pregnancies spaced less than six months apart and an increased risk of
premature birth. Consider talking to your health care provider about pregnancy
spacing.

 Be cautious when using assisted reproductive technology (ART). If you're


planning to use ART to get pregnant, consider how many embryos will be
implanted. Multiple pregnancies carry a higher risk of preterm labor.

If your health care provider determines that you're at increased risk of preterm labor,
he or she might recommend taking additional steps to reduce your risk, such as:

 Taking preventive medications. If you have a history of premature birth, your


health care provider might suggest weekly shots of a form of the hormone
progesterone called hydroxyprogesterone caproate starting during your second
trimester and continuing until week 37 of pregnancy. In addition, your health care
provider might offer progesterone, which is inserted in the vagina, as a preventive
measure against preterm birth. If you are diagnosed with a short cervix before
week 24 of pregnancy, your health care provider might also recommend use of
progesterone until week 37 of pregnancy.

 Managing chronic conditions. Certain conditions, such as diabetes and high


blood pressure, increase the risk of preterm labor. Work with your health care
provider to keep any chronic conditions under control.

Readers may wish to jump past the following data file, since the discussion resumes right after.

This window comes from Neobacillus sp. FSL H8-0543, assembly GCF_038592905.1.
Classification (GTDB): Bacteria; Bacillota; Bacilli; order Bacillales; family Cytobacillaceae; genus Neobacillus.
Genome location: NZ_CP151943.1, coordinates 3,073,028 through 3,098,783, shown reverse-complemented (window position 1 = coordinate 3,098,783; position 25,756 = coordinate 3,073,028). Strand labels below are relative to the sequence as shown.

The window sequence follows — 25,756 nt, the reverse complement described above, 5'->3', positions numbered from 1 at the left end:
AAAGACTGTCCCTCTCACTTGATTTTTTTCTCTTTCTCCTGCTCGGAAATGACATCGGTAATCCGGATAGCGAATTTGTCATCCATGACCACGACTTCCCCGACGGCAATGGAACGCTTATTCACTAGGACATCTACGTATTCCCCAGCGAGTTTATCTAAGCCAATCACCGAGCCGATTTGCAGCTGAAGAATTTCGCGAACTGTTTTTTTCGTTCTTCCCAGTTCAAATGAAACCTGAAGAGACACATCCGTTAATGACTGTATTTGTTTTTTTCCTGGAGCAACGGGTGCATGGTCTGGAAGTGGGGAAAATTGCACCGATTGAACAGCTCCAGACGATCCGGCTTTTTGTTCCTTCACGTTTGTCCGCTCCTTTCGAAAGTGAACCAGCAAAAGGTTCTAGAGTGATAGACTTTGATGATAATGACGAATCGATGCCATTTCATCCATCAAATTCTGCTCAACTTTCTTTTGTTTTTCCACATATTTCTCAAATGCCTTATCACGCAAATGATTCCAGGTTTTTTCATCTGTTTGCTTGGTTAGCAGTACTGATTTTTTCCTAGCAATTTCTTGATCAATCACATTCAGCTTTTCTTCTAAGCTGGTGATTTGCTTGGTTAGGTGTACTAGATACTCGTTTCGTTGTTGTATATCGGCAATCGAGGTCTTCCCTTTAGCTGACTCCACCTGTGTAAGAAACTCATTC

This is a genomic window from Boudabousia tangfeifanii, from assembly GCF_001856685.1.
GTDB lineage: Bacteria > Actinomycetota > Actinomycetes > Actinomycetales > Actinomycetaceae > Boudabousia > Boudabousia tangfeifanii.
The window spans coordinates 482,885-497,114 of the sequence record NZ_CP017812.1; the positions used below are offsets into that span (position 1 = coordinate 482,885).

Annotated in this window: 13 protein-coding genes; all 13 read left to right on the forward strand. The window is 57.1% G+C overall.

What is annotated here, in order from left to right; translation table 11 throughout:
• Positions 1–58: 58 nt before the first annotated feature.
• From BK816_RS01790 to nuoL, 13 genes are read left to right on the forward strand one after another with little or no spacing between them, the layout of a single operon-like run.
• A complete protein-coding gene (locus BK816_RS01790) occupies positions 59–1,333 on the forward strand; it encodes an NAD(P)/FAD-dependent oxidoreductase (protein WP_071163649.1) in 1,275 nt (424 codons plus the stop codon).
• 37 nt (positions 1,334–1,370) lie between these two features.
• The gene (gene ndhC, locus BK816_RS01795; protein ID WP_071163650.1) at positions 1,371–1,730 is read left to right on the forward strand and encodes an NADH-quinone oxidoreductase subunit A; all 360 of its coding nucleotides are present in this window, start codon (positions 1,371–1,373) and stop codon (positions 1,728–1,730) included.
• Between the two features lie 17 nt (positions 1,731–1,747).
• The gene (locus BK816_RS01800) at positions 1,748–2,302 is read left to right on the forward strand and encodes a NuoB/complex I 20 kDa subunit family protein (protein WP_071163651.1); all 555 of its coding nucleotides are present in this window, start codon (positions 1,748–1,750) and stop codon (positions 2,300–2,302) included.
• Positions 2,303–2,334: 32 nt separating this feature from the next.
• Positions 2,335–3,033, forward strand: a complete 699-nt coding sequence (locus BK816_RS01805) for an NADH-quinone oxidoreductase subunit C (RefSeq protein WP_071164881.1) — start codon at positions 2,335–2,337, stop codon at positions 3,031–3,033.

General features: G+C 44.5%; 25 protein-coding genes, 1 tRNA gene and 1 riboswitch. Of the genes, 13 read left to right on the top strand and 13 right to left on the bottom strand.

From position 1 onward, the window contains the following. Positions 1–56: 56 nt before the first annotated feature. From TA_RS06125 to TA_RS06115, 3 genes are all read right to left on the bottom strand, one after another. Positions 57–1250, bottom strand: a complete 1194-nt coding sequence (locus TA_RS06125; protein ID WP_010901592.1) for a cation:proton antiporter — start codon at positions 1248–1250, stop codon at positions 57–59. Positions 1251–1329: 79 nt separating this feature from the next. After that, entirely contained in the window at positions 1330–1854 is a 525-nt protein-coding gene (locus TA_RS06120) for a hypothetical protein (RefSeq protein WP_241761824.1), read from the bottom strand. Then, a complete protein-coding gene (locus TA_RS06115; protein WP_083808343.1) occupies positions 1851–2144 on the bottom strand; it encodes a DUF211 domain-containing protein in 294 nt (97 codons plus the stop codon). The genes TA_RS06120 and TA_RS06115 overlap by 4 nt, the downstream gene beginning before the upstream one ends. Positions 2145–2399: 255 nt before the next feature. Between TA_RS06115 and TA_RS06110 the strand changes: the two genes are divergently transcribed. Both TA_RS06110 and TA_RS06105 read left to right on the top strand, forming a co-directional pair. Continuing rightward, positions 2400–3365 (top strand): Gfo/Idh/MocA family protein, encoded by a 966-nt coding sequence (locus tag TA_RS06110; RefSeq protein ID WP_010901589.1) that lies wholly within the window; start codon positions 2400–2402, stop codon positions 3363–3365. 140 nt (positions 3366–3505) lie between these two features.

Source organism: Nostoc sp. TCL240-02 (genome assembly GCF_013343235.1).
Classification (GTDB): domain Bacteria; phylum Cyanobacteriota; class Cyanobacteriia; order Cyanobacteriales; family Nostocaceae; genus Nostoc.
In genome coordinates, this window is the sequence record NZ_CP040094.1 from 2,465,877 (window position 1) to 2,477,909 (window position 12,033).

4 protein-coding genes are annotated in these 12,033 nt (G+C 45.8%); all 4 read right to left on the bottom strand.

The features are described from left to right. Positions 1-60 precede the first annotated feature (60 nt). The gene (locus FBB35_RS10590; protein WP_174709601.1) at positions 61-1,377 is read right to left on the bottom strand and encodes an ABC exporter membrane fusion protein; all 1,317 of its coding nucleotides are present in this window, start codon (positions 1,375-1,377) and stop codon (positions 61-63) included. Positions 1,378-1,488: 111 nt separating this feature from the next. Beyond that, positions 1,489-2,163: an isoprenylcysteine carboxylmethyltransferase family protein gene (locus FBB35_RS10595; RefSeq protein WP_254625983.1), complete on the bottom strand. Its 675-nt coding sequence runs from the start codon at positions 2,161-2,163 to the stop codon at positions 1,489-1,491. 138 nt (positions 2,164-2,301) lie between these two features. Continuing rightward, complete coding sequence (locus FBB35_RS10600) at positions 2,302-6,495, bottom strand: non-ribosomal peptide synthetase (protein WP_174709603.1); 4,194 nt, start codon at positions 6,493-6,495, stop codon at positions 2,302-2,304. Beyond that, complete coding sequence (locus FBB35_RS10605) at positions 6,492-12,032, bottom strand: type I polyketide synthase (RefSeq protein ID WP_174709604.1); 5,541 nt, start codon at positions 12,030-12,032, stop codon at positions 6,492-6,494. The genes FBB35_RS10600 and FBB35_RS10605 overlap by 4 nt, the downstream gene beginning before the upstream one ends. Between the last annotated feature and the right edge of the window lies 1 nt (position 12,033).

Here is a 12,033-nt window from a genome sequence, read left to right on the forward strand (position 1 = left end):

If you have a history of preterm labor or premature birth, you're at risk of a subsequent
preterm labor. Work with your health care provider to manage any risk factors and
respond to early warning signs and symptoms.

There is a significantly increased risk of shoulder dystocia as birth weight linearly


increases. From a prospective point of view, however, prepregnancy and antepartum
risk factors have exceedingly poor predictive value for the prediction of shoulder
dystocia. Late pregnancy ultrasound likewise displays low sensitivity, decreasing
accuracy with increasing birth weight, and an overall tendency to overestimate the
birth weight. Induction of labor for suspected fetal macrosomia has not been shown to
alter the incidence of shoulder dystocia among nondiabetic patients. The concept of
prophylactic cesarean delivery as a means to prevent shoulder dystocia and therefore
avoid brachial plexus injury has not been supported by either clinical or theoretic data.
Although many maneuvers have been described for the successful alleviation of
shoulder dystocia, there have been no randomized controlled trials or laboratory
experiments that have directly compared these techniques. Despite the introduction
of ancillary obstetric maneuvers, such as McRoberts maneuver and a generalized
trend towards the avoidance of fundal pressure, it has been shown that the rate of
shoulder-dystocia associated brachial plexus palsy has not decreased. The simple
occurrence of a shoulder dystocia event before any iatrogenic intervention may be
associated with brachial plexus injury.

For many years, long-standing opinions based solely on empiric reasoning have
dictated our understanding of the detailed aspects of shoulder dystocia prevention and
management. Despite its infrequent occurrence, all healthcare providers attending
pregnancies must be prepared to handle vaginal deliveries complicated by shoulder
dystocia.